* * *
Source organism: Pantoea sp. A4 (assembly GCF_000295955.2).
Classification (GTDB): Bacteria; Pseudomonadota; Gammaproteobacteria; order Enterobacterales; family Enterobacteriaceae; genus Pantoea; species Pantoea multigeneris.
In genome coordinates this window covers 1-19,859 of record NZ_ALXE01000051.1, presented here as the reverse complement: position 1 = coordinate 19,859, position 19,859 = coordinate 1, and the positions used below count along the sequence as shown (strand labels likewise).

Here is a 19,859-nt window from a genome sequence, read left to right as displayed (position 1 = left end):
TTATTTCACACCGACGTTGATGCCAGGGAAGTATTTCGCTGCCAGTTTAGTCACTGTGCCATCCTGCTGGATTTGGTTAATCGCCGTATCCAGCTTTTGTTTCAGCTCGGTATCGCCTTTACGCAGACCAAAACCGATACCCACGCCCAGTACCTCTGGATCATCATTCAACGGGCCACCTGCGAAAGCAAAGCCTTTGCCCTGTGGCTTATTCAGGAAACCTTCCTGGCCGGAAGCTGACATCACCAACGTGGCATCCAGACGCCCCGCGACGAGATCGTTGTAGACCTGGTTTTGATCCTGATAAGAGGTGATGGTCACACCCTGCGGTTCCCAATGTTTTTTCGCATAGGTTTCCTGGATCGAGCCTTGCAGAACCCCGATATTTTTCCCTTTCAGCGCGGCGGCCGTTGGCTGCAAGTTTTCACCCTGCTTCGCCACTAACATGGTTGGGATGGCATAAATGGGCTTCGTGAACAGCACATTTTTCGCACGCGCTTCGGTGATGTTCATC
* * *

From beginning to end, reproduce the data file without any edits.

Source organism: Pantoea sp. A4 (assembly GCF_000295955.2).
Classification (GTDB): Bacteria; Pseudomonadota; Gammaproteobacteria; order Enterobacterales; family Enterobacteriaceae; genus Pantoea; species Pantoea multigeneris.
In genome coordinates this window covers 1-19,859 of record NZ_ALXE01000051.1, presented here as the reverse complement: position 1 = coordinate 19,859, position 19,859 = coordinate 1, and the positions used below count along the sequence as shown (strand labels likewise).

Here is a 19,859-nt window from a genome sequence, read left to right as displayed (position 1 = left end):
TTATTTCACACCGACGTTGATGCCAGGGAAGTATTTCGCTGCCAGTTTAGTCACTGTGCCATCCTGCTGGATTTGGTTAATCGCCGTATCCAGCTTTTGTTTCAGCTCGGTATCGCCTTTACGCAGACCAAAACCGATACCCACGCCCAGTACCTCTGGATCATCATTCAACGGGCCACCTGCGAAAGCAAAGCCTTTGCCCTGTGGCTTATTCAGGAAACCTTCCTGGCCGGAAGCTGACATCACCAACGTGGCATCCAGACGCCCCGCGACGAGATCGTTGTAGACCTGGTTTTGATCCTGATAAGAGGTGATGGTCACACCCTGCGGTTCCCAATGTTTTTTCGCATAGGTTTCCTGGATCGAGCCTTGCAGAACCCCGATATTTTTCCCTTTCAGCGCGGCGGCCGTTGGCTGCAAGTTTTCACCCTGCTTCGCCACTAACATGGTTGGGATGGCATAAATGGGCTTCGTGAACAGCACATTTTTCGCACGCGCTTCGGTGATGTTCATC